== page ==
Corporate law firms usually have separate litigation and transactional departments. The transactional department advises clients and handles transactional legal work (such as drafting contracts, handling legal applications and ensuring compliance with current laws), whereas the litigation department represents clients in court. Within corporate law, there are a lot of sub-sectors that the lawyers focus on, like company laws, contract laws (employment, sales, services), tax laws, labour laws, trademark laws, intellectual property rights, bankruptcy laws, licencing, and project-financing deals. 

The allure of corporate law as a profession

The major sectors that corporate law firms are involved in are hospitality, small local companies, hospitals, hydropower projects and telecom companies. Many corporate law firms represent major multinational companies and deal with major foreign investments. All the sectors that corporate lawyers are involved in—be it financing, banking, hydropower or tourism—are key sectors that contribute to the country’s economy. And the role of a corporate lawyer in ensuring smooth large-scale transactions is pivotal.

A corporate law firm is usually made up of associates, senior associates and partners. Partners are co-owners of the firm, while senior associates are senior lawyers who work under the partners. An associate does research and drafting work and assists the senior associates and partners. If we look at their salary scale, a partner’s salary can range from a few lakhs to Rs 25-35 lakhs per month, depending on the complexity of the work they take on and the basis of their contracts. Most partners and associates in Nepal charge multinational companies at hourly rates; partners charge around USD 200-300 per hour while associates charge around USD 120-150 per hour. As for local companies, they mostly work with monthly retainers or are charged by the hour (USD 50 per hour on average for local companies). First-year associates earn around Rs 45,000-Rs 50,000, whereas interns receive a salary of Rs 15,000-Rs 20,000.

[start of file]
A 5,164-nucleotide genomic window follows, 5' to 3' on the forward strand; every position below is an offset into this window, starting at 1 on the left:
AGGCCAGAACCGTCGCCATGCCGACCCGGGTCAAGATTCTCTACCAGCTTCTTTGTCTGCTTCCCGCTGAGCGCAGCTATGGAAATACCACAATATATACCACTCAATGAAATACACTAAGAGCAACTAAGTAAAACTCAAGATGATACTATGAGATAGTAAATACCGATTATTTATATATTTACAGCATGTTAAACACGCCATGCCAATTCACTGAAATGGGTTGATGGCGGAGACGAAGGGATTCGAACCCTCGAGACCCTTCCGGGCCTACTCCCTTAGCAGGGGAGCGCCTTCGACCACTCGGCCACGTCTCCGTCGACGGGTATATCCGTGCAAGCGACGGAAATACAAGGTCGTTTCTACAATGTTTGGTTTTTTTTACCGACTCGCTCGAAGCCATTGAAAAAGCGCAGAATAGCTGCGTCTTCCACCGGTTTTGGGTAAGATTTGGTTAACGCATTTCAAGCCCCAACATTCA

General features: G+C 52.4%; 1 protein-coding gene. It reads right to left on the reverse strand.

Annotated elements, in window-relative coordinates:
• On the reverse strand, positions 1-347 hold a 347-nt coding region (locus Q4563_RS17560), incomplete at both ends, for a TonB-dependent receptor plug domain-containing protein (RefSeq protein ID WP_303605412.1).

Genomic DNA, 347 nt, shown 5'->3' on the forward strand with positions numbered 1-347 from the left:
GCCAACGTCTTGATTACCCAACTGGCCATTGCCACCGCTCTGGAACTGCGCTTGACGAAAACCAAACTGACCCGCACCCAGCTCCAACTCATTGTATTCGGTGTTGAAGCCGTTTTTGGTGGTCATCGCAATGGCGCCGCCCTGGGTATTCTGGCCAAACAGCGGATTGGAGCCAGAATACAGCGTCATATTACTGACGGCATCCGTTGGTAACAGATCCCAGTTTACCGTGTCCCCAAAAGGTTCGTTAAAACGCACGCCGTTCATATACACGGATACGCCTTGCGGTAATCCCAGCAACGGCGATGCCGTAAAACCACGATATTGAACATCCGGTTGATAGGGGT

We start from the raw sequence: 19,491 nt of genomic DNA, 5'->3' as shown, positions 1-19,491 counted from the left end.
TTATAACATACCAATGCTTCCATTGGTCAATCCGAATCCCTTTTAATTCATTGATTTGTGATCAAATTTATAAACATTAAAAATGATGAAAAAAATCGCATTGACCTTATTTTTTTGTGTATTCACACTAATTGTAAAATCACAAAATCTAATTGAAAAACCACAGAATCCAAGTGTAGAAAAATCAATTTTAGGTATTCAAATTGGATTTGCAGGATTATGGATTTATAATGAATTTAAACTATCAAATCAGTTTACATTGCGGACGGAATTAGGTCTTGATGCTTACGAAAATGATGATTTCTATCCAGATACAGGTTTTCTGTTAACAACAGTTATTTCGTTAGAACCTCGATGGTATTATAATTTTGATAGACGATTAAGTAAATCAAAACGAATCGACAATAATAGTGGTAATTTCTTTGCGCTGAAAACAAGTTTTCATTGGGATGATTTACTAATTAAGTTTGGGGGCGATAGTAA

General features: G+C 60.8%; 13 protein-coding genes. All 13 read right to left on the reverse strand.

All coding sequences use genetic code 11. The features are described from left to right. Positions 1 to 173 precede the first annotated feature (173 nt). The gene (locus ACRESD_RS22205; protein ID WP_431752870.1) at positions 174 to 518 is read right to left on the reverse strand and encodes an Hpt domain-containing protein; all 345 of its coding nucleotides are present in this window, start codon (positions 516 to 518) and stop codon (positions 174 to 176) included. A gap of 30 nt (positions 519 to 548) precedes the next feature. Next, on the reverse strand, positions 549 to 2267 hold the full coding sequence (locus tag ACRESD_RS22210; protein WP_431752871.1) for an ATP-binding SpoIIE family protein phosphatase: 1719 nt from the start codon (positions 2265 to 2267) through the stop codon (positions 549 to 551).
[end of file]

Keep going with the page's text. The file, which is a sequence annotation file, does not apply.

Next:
Anjan Neupane

But despite the hefty salary corporate lawyers can command, there is still a lack of young corporate lawyers. Out of a graduating class of, say, 40 students, only five or six applicants take up corporate law, say experts. “One of the reasons why this is happening is because most lawyers in Nepal are generalists,” says Anjan Neupane, Managing Partner at Neupane Law Associates. “A lawyer’s practice and his/her recognition in the market are what define a lawyer’s work. And in Nepal, lawyers do not want to specialise in a certain sector because generalists get more work. There are also many lawyers who have the licence to practice but get into other careers instead because working in corporate law can be a very demanding job.”

Some corporate lawyers also say that the quality of education in Nepali law schools is not on par with international law schools, which means many students need to go abroad to study corporate law. Moreover, different countries have different LLB (Bachelors in Law) course durations; pursuing a law degree in Nepal means you have to study the subject for five years, while law schools in the US entail a four-year undergrad course and an additional three-year course; studying in the UK means three years of law school. After completing their LLB, students have to sit for a bar exam in the country in which they want to practice. On passing this exam, a licence to practice law is obtained.